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Kim Yuna: South Korea's ice skating icon

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South Korea's 'Queen Yuna'
  • Ice skater Kim Yuna is a national hero in native South Korea
  • Won the country's first Winter Olympics gold medal in 2010
  • Has own reality TV show, 'Kiss and Cry' and is ambassador for Korean Olympic bid

(CNN) -- Kim Yuna is one of South Korea's biggest stars and the ice skater who won the country's first figure skating gold medal at a Winter Olympic Games last year in Vancouver.

Known as "Queen Yuna" to her legions of fans, the 20-year old is far from the haughty ice maiden that moniker might suggest.

She fronts sellout ice dancing shows and has a plethora of advertising deals that cash in on her wholesome image. She is also the host of TV show "Kiss and Cry" -- a South Korean version of "Dancing with the Stars" on ice -- that she hopes will popularize the sport in South Korea.

"When I see those participants enjoying themselves, it is a great joy to me," she said. "Although some of them get hurt once in a while, they enjoy it a lot and I hope the show makes the viewers want to give it a try."

Kim Yuna on being a icon
What it takes to win
The nervousness of the Olympic presentation was nothing compared to the performances.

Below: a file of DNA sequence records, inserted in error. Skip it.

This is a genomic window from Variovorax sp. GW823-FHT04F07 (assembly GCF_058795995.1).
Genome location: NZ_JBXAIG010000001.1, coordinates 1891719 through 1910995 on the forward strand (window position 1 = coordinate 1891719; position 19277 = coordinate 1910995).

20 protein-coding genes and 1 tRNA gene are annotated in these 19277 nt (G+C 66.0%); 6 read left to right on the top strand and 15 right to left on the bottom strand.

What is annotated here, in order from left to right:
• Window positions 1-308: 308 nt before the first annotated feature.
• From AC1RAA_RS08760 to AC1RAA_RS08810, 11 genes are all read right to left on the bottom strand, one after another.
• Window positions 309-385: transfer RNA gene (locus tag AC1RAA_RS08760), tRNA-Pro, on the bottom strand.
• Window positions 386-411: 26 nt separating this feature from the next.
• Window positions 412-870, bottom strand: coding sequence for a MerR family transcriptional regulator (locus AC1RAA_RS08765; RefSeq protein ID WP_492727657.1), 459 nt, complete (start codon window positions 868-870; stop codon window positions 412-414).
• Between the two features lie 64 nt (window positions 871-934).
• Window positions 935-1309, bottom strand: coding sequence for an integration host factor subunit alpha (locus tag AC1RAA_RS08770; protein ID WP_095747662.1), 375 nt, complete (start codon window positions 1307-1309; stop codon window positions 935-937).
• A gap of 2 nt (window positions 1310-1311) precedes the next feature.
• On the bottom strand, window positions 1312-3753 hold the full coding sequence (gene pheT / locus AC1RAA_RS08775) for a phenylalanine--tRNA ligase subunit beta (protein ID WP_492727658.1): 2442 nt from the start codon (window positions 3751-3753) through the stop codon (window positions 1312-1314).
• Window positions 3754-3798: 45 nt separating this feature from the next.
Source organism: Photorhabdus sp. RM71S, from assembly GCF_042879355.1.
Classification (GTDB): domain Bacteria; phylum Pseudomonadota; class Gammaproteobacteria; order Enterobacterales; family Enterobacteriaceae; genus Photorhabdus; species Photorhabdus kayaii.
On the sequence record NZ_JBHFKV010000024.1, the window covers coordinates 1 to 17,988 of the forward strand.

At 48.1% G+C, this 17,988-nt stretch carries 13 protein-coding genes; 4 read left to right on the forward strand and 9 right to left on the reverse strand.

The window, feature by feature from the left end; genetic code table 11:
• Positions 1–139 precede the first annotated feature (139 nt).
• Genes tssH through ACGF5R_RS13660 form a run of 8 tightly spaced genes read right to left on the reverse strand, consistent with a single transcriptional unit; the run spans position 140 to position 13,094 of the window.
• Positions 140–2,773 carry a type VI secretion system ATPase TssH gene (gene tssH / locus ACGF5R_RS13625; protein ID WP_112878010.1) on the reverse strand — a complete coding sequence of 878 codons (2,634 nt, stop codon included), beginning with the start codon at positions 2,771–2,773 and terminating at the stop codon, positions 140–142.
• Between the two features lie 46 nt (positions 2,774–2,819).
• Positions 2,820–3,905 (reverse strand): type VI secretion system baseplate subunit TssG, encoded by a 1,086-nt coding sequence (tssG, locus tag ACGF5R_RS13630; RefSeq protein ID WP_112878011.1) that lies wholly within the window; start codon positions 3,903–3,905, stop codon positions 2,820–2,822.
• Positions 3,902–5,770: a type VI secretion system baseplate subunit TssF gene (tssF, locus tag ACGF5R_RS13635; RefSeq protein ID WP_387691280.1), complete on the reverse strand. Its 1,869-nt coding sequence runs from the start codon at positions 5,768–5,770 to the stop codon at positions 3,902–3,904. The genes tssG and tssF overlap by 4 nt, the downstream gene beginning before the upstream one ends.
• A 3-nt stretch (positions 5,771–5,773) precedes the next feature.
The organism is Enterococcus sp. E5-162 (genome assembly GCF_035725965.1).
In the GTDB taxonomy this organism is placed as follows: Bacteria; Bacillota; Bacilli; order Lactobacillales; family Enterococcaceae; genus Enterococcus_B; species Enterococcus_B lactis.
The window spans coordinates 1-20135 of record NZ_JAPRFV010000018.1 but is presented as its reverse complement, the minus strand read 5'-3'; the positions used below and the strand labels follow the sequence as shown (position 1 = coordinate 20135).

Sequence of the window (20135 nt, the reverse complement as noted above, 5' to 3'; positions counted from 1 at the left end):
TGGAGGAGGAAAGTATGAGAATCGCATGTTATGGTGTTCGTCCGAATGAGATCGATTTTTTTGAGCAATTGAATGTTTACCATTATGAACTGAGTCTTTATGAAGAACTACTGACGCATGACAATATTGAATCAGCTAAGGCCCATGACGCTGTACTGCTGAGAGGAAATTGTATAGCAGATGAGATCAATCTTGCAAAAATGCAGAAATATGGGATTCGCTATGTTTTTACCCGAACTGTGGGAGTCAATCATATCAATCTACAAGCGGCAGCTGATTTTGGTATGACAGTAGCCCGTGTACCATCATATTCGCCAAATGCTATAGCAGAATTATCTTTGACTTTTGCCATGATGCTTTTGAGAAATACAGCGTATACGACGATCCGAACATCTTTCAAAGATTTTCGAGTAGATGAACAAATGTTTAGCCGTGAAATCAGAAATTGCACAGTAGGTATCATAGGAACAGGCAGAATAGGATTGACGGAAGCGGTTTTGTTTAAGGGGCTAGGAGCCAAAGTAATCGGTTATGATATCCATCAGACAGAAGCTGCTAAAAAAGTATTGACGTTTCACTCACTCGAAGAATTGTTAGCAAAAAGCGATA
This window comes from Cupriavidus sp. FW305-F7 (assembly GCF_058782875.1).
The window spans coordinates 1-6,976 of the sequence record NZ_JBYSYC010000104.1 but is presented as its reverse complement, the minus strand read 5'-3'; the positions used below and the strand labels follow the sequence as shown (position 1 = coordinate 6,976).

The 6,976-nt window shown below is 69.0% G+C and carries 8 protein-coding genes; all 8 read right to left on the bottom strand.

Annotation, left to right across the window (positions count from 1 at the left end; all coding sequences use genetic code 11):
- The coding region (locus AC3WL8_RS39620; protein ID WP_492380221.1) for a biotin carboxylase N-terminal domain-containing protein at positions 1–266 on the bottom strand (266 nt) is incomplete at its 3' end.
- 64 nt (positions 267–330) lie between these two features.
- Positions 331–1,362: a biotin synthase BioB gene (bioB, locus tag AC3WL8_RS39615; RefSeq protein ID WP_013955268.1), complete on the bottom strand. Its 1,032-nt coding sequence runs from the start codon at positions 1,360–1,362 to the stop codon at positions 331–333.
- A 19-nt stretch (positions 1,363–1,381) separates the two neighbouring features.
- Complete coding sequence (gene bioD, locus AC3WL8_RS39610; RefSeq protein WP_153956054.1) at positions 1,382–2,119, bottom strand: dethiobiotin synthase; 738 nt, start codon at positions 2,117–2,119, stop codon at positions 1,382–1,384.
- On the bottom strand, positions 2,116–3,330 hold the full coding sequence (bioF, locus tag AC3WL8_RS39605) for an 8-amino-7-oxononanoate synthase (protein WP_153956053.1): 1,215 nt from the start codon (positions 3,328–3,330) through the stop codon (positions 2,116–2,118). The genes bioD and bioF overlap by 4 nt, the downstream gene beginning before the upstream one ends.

--Kim Yuna, Olympic gold medalist

Named by TIME magazine as one of the 100 most influential people of 2010, she has trained as an ice skater since she was 5, moving to Toronto at the age of 16 in order to pursue her Olympic ambitions.

Her work paid off at the Vancouver Olympics last year, where she scored a record 228.56 points to win gold in women's figure skating. The highest score since the International Skating Union (ISU) judging system began, she beat her own world record and eclipsed her closest rival, Mao Asada of Japan, by a massive 23.06 points.

Now having won every "grand slam" title figure skating has to offer, including the World Grand Prix Final, Four Continents Championships and World Championships, she is one of the highest paid athletes in the world, according to Forbes magazine.

As well as continuing to skate competitively she's an ambassador for South Korea's bid to host the 2018 Winter Olympics in Pyeongchang. It's a responsibility that makes her more nervous than performing at the Olympics.

"I thought my heart would pop out during the presentation (in Lausanne, Switzerland). The nervousness was nothing compared to the performances," she said.

"Until then, I had only taken care of my own business. But with this being the wish of many Koreans, the thought of having that expectation of the whole country on my shoulders, even along with other people, worried and unnerved me."

CNN spoke to Kim Yuna at the Blush bar of Grand InterContinental Seoul Parnas